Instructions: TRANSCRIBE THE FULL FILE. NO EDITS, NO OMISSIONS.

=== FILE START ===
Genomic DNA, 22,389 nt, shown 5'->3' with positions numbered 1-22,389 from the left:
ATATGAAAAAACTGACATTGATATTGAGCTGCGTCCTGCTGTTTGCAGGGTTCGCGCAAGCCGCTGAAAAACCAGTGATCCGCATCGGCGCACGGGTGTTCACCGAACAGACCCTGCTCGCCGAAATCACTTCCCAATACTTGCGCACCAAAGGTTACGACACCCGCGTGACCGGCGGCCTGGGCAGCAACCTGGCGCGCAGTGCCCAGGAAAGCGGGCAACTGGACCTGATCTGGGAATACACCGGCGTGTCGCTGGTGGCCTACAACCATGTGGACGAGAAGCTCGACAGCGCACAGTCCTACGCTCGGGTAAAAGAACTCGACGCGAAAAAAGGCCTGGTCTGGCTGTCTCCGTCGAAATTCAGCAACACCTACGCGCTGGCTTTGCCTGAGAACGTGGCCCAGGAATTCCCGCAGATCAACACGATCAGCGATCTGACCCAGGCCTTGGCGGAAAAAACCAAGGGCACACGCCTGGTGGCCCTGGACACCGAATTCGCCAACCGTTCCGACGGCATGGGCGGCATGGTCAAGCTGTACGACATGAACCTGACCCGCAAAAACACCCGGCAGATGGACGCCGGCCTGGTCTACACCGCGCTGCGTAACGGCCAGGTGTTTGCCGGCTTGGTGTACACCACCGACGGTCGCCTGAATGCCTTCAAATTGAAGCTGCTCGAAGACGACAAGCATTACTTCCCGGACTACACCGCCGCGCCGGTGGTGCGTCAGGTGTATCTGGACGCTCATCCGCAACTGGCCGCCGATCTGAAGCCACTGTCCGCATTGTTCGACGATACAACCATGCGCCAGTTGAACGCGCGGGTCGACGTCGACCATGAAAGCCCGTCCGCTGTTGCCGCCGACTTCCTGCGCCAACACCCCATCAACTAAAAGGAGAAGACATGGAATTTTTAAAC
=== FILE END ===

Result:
Genomic DNA, 22,389 nt, shown 5'->3' with positions numbered 1-22,389 from the left:
ATATGAAAAAACTGACATTGATATTGAGCTGCGTCCTGCTGTTTGCAGGGTTCGCGCAAGCCGCTGAAAAACCAGTGATCCGCATCGGCGCACGGGTGTTCACCGAACAGACCCTGCTCGCCGAAATCACTTCCCAATACTTGCGCACCAAAGGTTACGACACCCGCGTGACCGGCGGCCTGGGCAGCAACCTGGCGCGCAGTGCCCAGGAAAGCGGGCAACTGGACCTGATCTGGGAATACACCGGCGTGTCGCTGGTGGCCTACAACCATGTGGACGAGAAGCTCGACAGCGCACAGTCCTACGCTCGGGTAAAAGAACTCGACGCGAAAAAAGGCCTGGTCTGGCTGTCTCCGTCGAAATTCAGCAACACCTACGCGCTGGCTTTGCCTGAGAACGTGGCCCAGGAATTCCCGCAGATCAACACGATCAGCGATCTGACCCAGGCCTTGGCGGAAAAAACCAAGGGCACACGCCTGGTGGCCCTGGACACCGAATTCGCCAACCGTTCCGACGGCATGGGCGGCATGGTCAAGCTGTACGACATGAACCTGACCCGCAAAAACACCCGGCAGATGGACGCCGGCCTGGTCTACACCGCGCTGCGTAACGGCCAGGTGTTTGCCGGCTTGGTGTACACCACCGACGGTCGCCTGAATGCCTTCAAATTGAAGCTGCTCGAAGACGACAAGCATTACTTCCCGGACTACACCGCCGCGCCGGTGGTGCGTCAGGTGTATCTGGACGCTCATCCGCAACTGGCCGCCGATCTGAAGCCACTGTCCGCATTGTTCGACGATACAACCATGCGCCAGTTGAACGCGCGGGTCGACGTCGACCATGAAAGCCCGTCCGCTGTTGCCGCCGACTTCCTGCGCCAACACCCCATCAACTAAAAGGAGAAGACATGGAATTTTTAAAC